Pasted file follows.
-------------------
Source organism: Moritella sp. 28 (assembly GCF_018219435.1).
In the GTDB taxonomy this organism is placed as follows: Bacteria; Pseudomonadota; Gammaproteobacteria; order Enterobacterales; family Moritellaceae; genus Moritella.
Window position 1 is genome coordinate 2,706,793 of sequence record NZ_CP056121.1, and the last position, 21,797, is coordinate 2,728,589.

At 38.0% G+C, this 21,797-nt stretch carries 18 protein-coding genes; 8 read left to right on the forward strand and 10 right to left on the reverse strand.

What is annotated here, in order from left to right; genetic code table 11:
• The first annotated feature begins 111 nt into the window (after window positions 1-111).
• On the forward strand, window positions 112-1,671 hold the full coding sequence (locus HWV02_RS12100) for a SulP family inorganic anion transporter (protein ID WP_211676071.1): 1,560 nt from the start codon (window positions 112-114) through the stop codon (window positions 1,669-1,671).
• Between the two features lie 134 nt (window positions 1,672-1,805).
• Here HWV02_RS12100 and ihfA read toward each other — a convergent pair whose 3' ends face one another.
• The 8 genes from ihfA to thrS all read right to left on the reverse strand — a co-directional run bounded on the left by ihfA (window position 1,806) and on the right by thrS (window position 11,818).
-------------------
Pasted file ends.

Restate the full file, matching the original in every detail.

Source organism: Moritella sp. 28 (assembly GCF_018219435.1).
In the GTDB taxonomy this organism is placed as follows: Bacteria; Pseudomonadota; Gammaproteobacteria; order Enterobacterales; family Moritellaceae; genus Moritella.
Window position 1 is genome coordinate 2,706,793 of sequence record NZ_CP056121.1, and the last position, 21,797, is coordinate 2,728,589.

At 38.0% G+C, this 21,797-nt stretch carries 18 protein-coding genes; 8 read left to right on the forward strand and 10 right to left on the reverse strand.

What is annotated here, in order from left to right; genetic code table 11:
• The first annotated feature begins 111 nt into the window (after window positions 1-111).
• On the forward strand, window positions 112-1,671 hold the full coding sequence (locus HWV02_RS12100) for a SulP family inorganic anion transporter (protein ID WP_211676071.1): 1,560 nt from the start codon (window positions 112-114) through the stop codon (window positions 1,669-1,671).
• Between the two features lie 134 nt (window positions 1,672-1,805).
• Here HWV02_RS12100 and ihfA read toward each other — a convergent pair whose 3' ends face one another.
• The 8 genes from ihfA to thrS all read right to left on the reverse strand — a co-directional run bounded on the left by ihfA (window position 1,806) and on the right by thrS (window position 11,818).